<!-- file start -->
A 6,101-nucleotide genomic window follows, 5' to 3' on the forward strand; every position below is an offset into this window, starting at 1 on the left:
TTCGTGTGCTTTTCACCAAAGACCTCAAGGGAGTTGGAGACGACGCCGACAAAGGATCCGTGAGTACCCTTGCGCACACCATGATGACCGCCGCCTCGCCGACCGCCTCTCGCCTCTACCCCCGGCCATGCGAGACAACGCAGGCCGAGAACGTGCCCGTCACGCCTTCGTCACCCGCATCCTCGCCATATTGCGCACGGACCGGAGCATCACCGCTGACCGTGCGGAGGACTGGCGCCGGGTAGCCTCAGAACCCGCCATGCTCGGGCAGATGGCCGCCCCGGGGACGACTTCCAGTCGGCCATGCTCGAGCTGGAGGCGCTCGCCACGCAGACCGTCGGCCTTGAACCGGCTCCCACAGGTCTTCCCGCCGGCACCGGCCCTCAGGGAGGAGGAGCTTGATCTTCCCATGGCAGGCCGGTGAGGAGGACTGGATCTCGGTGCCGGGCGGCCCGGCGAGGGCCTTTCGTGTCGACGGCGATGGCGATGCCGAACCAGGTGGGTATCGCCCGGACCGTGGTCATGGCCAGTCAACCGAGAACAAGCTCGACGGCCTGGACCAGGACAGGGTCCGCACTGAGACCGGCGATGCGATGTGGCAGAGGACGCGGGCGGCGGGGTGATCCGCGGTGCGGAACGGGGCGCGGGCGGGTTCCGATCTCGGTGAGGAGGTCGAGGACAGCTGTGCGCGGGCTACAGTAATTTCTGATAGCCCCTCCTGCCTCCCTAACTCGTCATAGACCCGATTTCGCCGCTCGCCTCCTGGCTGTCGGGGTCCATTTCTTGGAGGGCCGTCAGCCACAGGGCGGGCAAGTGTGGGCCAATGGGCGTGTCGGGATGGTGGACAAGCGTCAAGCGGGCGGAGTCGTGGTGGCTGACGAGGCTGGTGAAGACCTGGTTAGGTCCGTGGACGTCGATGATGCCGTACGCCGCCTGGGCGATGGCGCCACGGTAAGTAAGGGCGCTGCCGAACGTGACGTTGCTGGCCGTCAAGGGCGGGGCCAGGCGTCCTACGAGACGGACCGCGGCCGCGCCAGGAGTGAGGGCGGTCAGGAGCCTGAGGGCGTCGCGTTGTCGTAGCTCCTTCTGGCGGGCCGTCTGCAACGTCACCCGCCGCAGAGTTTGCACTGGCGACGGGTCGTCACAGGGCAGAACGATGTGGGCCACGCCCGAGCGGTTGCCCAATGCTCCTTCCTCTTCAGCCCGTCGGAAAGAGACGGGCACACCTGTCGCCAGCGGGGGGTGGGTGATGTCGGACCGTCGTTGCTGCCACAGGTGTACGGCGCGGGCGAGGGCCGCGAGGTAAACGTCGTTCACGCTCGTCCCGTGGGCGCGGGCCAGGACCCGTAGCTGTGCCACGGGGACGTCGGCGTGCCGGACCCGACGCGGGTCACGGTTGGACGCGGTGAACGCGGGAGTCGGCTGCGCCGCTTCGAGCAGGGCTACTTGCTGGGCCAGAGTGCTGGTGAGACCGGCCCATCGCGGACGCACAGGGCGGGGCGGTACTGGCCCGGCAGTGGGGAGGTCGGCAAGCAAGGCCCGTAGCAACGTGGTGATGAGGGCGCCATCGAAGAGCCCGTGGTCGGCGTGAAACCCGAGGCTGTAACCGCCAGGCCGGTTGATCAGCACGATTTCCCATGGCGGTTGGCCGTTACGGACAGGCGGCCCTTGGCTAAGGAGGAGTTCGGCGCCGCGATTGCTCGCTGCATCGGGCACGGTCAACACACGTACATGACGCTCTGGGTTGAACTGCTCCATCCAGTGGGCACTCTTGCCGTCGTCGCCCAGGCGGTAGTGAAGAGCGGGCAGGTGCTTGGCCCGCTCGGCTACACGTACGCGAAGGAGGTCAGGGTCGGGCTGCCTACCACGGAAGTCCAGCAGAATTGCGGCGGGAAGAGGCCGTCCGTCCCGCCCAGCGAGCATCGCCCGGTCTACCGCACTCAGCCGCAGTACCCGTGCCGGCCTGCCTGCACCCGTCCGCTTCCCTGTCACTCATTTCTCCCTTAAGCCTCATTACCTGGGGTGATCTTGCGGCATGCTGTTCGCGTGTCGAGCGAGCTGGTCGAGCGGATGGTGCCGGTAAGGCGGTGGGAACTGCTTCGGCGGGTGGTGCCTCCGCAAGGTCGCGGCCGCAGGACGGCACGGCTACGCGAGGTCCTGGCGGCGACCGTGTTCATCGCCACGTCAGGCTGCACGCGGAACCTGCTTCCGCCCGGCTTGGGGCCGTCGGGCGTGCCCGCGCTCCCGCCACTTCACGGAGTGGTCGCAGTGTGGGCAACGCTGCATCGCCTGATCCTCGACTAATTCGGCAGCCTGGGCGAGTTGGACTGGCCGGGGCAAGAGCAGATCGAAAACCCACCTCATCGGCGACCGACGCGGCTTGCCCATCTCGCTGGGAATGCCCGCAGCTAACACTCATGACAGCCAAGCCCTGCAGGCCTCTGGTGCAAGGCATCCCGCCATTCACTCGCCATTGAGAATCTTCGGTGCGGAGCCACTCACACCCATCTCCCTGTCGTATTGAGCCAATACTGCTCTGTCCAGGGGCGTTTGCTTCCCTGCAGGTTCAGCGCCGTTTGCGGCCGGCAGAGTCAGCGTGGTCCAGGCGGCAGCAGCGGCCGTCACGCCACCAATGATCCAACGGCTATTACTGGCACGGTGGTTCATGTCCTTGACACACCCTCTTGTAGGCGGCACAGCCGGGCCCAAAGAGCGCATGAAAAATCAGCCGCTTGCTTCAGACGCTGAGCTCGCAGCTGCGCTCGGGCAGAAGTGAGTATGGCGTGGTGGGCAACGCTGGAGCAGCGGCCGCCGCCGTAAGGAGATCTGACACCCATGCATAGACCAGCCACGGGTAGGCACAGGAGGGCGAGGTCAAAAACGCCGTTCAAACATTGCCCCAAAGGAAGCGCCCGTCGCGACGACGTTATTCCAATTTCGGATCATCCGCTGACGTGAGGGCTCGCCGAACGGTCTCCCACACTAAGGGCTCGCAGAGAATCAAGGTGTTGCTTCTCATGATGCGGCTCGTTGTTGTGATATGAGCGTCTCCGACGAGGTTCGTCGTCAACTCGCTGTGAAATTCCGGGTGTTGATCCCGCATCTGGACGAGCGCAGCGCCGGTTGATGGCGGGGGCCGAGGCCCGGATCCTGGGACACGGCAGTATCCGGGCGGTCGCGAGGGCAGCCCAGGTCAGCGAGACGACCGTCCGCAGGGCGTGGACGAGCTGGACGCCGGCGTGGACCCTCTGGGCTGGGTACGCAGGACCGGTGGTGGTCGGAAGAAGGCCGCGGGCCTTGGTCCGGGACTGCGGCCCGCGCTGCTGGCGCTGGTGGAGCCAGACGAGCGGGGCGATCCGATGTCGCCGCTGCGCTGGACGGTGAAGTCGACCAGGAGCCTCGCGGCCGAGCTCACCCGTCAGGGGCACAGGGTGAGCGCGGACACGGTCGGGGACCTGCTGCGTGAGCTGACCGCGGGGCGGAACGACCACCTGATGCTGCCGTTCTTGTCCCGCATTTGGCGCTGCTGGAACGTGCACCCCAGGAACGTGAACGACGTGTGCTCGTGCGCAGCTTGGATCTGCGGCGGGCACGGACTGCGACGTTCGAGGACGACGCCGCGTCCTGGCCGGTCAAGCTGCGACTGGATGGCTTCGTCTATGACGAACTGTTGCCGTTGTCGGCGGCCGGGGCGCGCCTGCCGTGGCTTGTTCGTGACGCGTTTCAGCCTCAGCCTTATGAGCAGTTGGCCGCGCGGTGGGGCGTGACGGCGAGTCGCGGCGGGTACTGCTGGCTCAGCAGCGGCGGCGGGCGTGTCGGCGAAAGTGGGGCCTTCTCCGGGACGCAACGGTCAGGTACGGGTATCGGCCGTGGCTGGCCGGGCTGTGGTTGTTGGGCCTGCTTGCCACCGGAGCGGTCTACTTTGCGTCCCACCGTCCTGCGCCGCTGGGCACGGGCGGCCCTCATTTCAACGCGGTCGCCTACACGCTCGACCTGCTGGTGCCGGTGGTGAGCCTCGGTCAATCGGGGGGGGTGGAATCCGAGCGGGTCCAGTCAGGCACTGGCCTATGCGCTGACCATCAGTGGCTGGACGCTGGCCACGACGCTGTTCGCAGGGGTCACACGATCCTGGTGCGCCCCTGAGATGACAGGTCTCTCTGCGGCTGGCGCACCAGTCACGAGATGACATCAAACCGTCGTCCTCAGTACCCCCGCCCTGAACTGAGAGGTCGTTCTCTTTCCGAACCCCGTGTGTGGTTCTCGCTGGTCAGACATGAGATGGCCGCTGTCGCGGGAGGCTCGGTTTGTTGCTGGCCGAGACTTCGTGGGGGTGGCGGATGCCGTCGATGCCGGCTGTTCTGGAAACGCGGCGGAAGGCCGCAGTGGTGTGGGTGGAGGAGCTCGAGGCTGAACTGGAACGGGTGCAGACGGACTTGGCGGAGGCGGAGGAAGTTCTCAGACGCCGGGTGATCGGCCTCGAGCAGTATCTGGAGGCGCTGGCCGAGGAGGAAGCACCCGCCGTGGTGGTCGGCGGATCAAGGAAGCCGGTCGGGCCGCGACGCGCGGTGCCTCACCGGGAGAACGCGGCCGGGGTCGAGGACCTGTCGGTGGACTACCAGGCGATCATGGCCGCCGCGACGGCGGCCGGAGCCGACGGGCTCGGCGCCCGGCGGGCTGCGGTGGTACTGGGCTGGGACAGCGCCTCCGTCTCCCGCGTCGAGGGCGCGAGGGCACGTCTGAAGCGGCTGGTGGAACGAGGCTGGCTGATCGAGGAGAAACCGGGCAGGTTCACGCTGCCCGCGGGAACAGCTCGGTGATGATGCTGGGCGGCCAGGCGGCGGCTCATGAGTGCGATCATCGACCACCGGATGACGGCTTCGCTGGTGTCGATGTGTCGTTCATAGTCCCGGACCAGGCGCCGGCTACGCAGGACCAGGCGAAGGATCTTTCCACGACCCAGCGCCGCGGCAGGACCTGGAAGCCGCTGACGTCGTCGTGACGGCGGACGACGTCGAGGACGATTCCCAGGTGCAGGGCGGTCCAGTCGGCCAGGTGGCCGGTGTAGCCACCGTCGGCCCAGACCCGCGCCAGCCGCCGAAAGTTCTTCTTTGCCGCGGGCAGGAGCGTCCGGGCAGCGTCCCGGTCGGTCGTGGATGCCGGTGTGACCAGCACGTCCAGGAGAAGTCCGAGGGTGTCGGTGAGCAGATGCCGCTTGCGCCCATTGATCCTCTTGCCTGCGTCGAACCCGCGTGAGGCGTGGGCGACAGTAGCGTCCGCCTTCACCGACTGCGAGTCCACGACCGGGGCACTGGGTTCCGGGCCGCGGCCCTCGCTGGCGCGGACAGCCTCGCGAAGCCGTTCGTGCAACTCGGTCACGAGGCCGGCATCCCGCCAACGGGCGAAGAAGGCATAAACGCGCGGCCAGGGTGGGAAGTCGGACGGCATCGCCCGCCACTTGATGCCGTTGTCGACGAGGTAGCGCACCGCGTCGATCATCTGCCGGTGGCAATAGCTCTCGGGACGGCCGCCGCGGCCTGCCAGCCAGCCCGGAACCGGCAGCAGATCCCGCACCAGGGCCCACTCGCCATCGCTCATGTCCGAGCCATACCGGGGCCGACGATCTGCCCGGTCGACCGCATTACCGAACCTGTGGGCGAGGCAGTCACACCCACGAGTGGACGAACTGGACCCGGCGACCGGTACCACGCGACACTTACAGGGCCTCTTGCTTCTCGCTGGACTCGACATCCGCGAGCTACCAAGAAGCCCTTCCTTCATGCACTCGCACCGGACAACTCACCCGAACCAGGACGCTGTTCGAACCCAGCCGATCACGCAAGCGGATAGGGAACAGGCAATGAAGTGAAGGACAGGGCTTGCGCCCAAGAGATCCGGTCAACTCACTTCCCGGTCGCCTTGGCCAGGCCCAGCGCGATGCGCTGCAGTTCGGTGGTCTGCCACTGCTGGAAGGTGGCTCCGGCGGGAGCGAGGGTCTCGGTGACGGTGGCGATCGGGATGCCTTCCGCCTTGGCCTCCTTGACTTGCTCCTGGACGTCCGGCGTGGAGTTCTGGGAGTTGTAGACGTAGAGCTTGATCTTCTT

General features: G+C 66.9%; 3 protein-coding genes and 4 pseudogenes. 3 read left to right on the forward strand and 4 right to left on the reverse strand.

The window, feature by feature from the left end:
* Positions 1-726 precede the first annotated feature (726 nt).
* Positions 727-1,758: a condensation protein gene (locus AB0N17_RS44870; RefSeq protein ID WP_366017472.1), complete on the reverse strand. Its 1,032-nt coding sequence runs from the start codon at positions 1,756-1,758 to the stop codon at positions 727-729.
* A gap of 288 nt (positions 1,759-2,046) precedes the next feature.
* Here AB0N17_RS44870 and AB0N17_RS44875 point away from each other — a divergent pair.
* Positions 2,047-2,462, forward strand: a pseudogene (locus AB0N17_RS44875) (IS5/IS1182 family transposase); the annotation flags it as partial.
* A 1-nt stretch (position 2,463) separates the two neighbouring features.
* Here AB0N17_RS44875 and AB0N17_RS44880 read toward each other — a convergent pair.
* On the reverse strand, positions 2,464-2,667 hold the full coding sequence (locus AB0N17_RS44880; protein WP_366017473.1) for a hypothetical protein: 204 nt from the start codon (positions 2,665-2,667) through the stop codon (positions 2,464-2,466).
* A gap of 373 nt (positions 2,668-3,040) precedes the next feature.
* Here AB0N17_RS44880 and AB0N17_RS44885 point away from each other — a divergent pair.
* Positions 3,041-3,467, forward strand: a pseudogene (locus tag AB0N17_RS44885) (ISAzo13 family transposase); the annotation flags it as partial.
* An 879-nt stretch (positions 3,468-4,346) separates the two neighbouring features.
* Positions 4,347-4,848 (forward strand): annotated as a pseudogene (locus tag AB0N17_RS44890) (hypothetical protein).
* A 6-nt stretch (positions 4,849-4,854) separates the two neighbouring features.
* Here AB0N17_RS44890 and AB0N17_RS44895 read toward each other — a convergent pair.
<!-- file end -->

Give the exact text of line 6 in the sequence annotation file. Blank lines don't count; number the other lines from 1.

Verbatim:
* Positions 727-1,758: a condensation protein gene (locus AB0N17_RS44870; RefSeq protein ID WP_366017472.1), complete on the reverse strand. Its 1,032-nt coding sequence runs from the start codon at positions 1,756-1,758 to the stop codon at positions 727-729.